Sharing Thanksgiving: A Soldier’s Hospitality House welcomes troops

Photos by ERIC J. SHELTON and contributed by BEN BLOKER

Soldiers prepare to eat a Thanksgiving meal in 2016 at A Soldier’s Hospitality House on Chaparral Road in Killeen.

This month Ben and Melody Bloker and five their children will open the doors of their home to welcome soldiers to share a Thanksgiving dinner.

Service members from Fort Hood will arrive solo, with a friend or in groups to celebrate the holiday away from post, in a family-friendly environment, at A Soldier’s Hospitality House.

The Blokers home is set at the end of a long gravel driveway on Chapparal Road in Killeen and is surrounded by 16 acres of open land dotted with recreational activities that include a 1.1 mile jogging trail, a disc golf course, basketball court, soccer field, gazebo and pavilion.

From the road, the home looks like a private residence. But when you enter, you realize its true purpose.

Soldiers play soccer in the yard.

A Soldier’s Hospitality House is a place where soldiers from Fort Hood can go to for a respite from their daily reality of Army life. For a few hours, or a night, it provides a safe place to enjoy Christian fellowship with a family and other soldiers, outdoor recreation, a quiet evening of watching TV, and a good home-cooked meal.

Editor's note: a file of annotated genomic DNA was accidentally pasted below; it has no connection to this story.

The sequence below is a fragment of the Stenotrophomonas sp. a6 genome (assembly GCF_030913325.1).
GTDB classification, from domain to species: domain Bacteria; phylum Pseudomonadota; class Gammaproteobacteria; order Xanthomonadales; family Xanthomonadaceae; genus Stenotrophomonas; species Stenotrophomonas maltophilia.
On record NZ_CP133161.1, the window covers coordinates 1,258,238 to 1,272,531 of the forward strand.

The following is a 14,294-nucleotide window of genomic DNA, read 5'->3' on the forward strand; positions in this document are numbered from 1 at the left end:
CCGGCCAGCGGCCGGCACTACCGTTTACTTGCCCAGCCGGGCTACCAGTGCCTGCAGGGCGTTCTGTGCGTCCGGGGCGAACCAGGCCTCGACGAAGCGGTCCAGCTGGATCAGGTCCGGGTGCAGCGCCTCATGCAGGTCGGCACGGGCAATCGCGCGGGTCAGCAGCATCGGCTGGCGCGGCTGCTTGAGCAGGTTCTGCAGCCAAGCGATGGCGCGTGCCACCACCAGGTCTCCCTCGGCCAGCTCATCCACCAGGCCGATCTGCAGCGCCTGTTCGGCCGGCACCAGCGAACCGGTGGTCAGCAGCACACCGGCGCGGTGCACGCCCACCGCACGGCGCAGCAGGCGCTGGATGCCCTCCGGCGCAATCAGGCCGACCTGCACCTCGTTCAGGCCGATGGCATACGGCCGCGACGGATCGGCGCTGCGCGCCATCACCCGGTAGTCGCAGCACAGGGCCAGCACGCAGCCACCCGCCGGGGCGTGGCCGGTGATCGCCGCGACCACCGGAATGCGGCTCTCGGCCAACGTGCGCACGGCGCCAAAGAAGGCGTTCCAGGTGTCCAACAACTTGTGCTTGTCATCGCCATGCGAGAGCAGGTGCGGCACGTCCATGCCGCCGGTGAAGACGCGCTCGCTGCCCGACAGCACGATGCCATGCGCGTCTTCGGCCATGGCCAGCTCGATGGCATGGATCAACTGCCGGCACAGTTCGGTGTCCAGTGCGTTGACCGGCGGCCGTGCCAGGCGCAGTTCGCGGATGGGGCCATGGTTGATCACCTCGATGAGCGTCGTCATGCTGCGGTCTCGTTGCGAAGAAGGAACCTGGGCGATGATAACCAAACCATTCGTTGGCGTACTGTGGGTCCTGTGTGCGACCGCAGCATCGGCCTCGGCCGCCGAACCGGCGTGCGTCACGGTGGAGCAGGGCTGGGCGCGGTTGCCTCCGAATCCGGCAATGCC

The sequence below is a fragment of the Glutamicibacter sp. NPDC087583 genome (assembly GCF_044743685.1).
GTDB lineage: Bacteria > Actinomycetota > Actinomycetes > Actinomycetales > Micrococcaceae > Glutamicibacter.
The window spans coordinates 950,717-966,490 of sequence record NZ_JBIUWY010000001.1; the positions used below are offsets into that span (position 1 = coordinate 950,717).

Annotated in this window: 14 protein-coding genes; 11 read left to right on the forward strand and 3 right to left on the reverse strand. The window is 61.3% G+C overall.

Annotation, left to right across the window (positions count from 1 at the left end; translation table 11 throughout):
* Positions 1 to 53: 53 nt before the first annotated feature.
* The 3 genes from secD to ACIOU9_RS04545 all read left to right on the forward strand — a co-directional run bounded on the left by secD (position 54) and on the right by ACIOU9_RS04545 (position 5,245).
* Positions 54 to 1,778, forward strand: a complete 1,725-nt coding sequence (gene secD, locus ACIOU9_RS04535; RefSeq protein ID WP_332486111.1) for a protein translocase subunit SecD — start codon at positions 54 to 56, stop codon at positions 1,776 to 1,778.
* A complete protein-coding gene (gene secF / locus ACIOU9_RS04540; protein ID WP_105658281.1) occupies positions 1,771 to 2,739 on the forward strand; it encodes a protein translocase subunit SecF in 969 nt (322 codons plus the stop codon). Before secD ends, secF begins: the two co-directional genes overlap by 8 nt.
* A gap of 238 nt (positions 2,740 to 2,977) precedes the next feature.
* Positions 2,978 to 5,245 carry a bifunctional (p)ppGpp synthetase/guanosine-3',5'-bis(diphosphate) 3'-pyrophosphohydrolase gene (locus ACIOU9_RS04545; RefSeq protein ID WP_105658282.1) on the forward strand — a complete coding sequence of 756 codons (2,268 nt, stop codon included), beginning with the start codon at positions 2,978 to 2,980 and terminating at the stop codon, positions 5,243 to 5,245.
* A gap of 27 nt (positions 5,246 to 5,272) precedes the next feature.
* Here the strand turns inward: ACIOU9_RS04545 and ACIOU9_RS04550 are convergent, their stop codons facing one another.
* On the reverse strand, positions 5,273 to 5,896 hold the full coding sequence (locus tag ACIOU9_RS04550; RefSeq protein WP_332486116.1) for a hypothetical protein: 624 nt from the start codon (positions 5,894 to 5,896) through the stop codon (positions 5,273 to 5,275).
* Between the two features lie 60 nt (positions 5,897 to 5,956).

The home is open to soldiers six days a week (except Monday). Every Sunday, the Blokers, who are missionaries with Cadence International, and other volunteers serve Sunday dinner to 60 soldiers. Thursday evenings are reserved for dinner and Bible study. Soldiers sometimes trickle in during other nights of the week, but on Thanksgiving,

A Soldier’s Hospitality House is packed with troops for what has become an annual event.

“We took over the house in July 2015 and had our first Thanksgiving gathering that first year. We had 15 to 20 people. In 2016, 80 people came. This year we expect 80 people, some with kids,” Ben said.

Soldiers play cards while others eat and enjoy a holiday gathering at A Soldier’s Hospitality House in Killeen.

Guests will dine on turkey, ham and all the sides and desserts they can eat. Food is prepared by volunteers and family. There is a big-screen TV in the great room, a corner filled with musical instruments and plenty of space outdoors for after Thanksgiving dinner recreation.

Visitors to A Soldier’s Hospitality House are intentional, Ben said.